On several occasions Mr. Irvin made fun of the fact that I have a seizure disorder and asked me if that was in any way shape or form affecting the function of my brain because he didn't think I was making a very good decision on one thing or another.

 

On more than one occasion that was done.

 Further, the plaintiff recalled:

 

Tim has a very favorite phrase, he calls it "no brainer," and he would apply the "no brainer" thing to me on if not a regular basis, an occasional basis, was my brain not functioning right, was it the army thing that you have there, ha, ha, he would laugh, is that affecting your way of thinking on this project or whatever? No, it was not.

 

[A "no brainer"] means something that requires very little or no thought whatsoever, as a sort of mechanical response necessary to accomplish whatever the task is.

 Brennan also testified that Irvin:

 

said, "I don't know what's going on with your brain, is it that thing you have from the army that's affecting your thoughts on this one?"

 

He made several references to it.

 

* * *

 

[He would consistently comment] it was "that army thing, that thing you have from the army. Is that what's making your brain malfunction? This is really a no-brainer. Is that affecting your brain."

 Id. Exh. Y, Deposition of Richard J. Brennan, at 111-15. In the Court's view, assuming these allegations to be true, Brennan has produced sufficient evidence of pretext to deny the defendants' motion for summary judgment with respect to this cause of action.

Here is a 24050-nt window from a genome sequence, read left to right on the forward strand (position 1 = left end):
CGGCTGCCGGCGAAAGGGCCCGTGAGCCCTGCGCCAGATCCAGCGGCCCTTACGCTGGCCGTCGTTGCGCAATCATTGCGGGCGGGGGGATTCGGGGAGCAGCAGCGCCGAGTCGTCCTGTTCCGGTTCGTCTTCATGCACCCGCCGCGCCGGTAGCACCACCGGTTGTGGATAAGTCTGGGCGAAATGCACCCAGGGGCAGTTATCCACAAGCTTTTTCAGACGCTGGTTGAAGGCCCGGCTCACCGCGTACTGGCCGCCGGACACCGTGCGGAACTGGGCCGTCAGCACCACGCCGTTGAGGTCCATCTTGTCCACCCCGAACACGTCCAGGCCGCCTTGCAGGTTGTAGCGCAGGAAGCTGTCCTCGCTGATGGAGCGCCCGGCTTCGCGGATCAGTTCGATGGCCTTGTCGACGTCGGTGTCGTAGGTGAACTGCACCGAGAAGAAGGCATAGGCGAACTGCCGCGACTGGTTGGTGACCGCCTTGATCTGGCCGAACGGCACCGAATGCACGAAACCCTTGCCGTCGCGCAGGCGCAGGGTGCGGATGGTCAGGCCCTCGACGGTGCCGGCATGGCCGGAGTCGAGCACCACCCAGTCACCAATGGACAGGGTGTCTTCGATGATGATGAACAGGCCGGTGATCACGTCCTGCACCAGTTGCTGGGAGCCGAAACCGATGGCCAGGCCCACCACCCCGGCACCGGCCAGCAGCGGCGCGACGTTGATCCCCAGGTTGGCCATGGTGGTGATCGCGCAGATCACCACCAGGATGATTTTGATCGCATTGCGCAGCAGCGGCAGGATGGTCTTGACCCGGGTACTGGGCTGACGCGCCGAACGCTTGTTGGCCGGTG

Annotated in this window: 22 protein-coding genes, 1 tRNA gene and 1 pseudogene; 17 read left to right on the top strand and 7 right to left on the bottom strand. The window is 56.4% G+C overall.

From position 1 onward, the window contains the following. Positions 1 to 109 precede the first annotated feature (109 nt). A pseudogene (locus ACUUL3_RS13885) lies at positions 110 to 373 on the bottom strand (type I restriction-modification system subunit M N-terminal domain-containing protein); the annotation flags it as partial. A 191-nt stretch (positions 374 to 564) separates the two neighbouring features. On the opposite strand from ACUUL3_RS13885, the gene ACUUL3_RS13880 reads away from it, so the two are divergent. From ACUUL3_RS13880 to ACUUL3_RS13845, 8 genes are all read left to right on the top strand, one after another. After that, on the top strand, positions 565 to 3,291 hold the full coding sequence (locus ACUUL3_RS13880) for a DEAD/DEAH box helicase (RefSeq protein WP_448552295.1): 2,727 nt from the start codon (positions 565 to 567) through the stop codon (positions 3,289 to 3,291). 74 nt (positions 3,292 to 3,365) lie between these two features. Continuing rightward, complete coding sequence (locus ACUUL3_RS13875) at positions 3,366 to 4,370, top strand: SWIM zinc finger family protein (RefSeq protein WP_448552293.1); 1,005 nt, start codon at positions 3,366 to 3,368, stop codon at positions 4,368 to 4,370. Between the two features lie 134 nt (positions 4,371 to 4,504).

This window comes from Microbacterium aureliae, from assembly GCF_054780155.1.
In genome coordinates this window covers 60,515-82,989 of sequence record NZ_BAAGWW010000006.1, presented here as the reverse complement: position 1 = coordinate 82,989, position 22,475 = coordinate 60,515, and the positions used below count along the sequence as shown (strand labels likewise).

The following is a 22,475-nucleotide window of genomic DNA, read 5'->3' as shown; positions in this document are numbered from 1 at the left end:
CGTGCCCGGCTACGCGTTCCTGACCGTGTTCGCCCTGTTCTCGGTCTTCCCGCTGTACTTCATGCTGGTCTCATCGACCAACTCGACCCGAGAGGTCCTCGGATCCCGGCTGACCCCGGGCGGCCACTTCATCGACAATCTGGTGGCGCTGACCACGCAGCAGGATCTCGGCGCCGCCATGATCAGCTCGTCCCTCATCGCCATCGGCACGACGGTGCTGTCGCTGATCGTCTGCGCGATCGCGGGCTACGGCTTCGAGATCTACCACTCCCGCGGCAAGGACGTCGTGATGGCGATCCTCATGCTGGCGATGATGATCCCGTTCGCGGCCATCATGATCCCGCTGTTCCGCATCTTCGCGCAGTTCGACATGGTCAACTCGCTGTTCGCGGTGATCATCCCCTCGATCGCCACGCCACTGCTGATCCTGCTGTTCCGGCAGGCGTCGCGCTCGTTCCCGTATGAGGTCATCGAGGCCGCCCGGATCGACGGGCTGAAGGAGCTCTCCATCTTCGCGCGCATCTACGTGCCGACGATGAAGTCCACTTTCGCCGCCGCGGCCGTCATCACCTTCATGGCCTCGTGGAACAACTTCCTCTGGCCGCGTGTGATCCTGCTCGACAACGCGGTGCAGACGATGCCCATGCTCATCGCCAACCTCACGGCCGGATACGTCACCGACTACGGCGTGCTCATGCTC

In reaching this conclusion the Court briefly notes the defendants argument that "Irvin denies that he ever made such comments," "that he was very flexible in allowing Brennan time off . . . for his disabilities," and that the defendants hired and rehired the plaintiff with full knowledge of his disability. In the Court's view, the Company's position does nothing more than create issues of fact as to the plaintiff's claims, thereby making a trial necessary.

 The Court further notes that in a footnote in its reply papers, the Company argues for the first time that the plaintiff's ADA claim should be dismissed because he has not produced evidence that he "is substantially limited in a major life activity," in other words, that he is not disabled under the ADA. See 42 U.S.C. § 12102(2) (defining the term "disability"). In the Court's view, it is entirely inappropriate to raise such an argument in this fashion. In their original moving papers, the Company conceded that the plaintiff is a "disabled veteran." To then challenge Brennan's disabled status for the first time in its reply papers would constitute an unfair surprise depriving the plaintiff of an opportunity to address this issue. Accordingly, while the Court notes that the plaintiff will be required to demonstrate that he is disabled under the ADA at trial, the Court will not further address the issue in the context of the defendants' summary judgment motion.